Addictiveness

The game knows that it isn’t too fun. That’s why it suggests you play only one session per day. Those sessions will never last more that ten minutes and often will ranged somewhere from five to six depending on your reading comprehension level and speed.

cwg4If you play the game at any point for an hour, which I have, you’ll see how little it truly has to offer. Marathon sessions are out of the question simply because you’d finish everything the game has in store within a few hours. None of the games are fun enough to keep you coming back for more.

When the nice lady suggests you stop playing, you’re better off listening to her.

Appeal Factor

Simply because of the misleading title and low cost, this game will sell more copies than it perhaps should.

As I’ve said before, there are better educational games that offer far more content. If you’re looking for a good mini game collection, go grab Clubhouse Games or Warioware.

The only people who are going to buy this knowing what it is will be parents trying to improve the vocabulary of their children. My advice is to get them to start reading books.

Miscellaneous

I can’t forgive this game for calling itself Classic Word Games when it really should be called “My Vocabulary Coach” or something similar. When I heard of the game, I thought it was a collection of word games that you could play at your leisure. So did everyone else I showed the game too or even talked about. It’s just a huge disappointment.

Would it have killed the dev team to add a few customization options? Not being able to chose words for hangman and/or being stuck with such small word finds just doesn’t add up to much fun. A few simple options would have greatly increased my opinion of the game.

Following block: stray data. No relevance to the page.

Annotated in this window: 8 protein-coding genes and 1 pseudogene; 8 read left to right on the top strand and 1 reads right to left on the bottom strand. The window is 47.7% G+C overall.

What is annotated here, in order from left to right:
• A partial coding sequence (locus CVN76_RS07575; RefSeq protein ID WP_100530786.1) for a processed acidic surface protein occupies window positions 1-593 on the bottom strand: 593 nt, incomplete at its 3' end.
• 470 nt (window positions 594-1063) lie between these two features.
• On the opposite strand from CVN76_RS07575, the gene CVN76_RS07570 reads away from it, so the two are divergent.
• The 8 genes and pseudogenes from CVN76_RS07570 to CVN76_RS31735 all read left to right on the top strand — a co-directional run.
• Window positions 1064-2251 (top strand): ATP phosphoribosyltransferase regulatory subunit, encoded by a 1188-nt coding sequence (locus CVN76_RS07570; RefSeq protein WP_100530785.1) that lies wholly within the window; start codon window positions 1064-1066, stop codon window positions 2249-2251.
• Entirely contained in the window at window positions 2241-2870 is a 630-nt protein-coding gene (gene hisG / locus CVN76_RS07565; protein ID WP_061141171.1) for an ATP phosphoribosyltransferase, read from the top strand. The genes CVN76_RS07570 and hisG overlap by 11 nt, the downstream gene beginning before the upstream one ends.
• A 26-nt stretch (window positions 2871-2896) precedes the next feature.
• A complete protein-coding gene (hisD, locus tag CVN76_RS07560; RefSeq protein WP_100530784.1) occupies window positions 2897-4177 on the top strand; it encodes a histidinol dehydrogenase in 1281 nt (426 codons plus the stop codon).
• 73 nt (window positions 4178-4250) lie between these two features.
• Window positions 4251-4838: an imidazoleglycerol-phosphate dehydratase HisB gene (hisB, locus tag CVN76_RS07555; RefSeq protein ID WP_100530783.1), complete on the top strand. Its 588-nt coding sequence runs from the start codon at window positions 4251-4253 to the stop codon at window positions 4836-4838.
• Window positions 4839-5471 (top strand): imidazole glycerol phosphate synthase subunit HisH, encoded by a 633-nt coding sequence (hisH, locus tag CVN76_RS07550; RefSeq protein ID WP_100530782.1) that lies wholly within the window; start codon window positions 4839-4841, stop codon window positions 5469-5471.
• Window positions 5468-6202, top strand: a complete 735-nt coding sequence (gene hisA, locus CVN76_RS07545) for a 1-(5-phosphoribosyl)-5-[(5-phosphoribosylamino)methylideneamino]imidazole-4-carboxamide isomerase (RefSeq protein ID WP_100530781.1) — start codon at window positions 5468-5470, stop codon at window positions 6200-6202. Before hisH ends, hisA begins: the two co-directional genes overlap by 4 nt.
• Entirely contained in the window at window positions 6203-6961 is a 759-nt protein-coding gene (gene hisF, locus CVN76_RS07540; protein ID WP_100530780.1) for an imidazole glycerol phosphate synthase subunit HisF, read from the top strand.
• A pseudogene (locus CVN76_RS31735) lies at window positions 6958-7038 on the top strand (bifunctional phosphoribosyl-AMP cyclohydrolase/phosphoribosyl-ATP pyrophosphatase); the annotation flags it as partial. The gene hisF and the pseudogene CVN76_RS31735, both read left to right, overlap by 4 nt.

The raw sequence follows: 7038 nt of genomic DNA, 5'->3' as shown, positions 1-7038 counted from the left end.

I can’t escape the feeling that this is nothing more than a word of the day toilet paper game or something akin to a thesaurus feature on a word processor. Rather than make the person using the game better and using the English language, it makes them sound silly. We’ve all seen people try to act smarter then they are by using big words that they don’t really understand.

Those people will love this game.

The Scores

Modes: Poor
Graphics: Good
Audio: Mediocre
Gameplay: Mediocre
Replayability: Decent
Balance: Worthless
Originality: Worthless
Addictiveness: Worthless
Appeal Factor: Very Bad
Miscellaneous: Pretty Poor
Final Score: Pretty Poor Game!

Short Attention Span Summary
diehardjackClassic Word Games may be at a bargain price, but it doesn’t even manage to be worth that. Sure, the graphics are nifty and the mechanics are sound, but the game isn’t any fun, and doesn’t educate in a way that is truly constructive. The best way to increase your vocabulary is by reading, writing, and conversing. This game merely tries to replace your existing vernacular with fancier sounding words. Nobody likes that guy.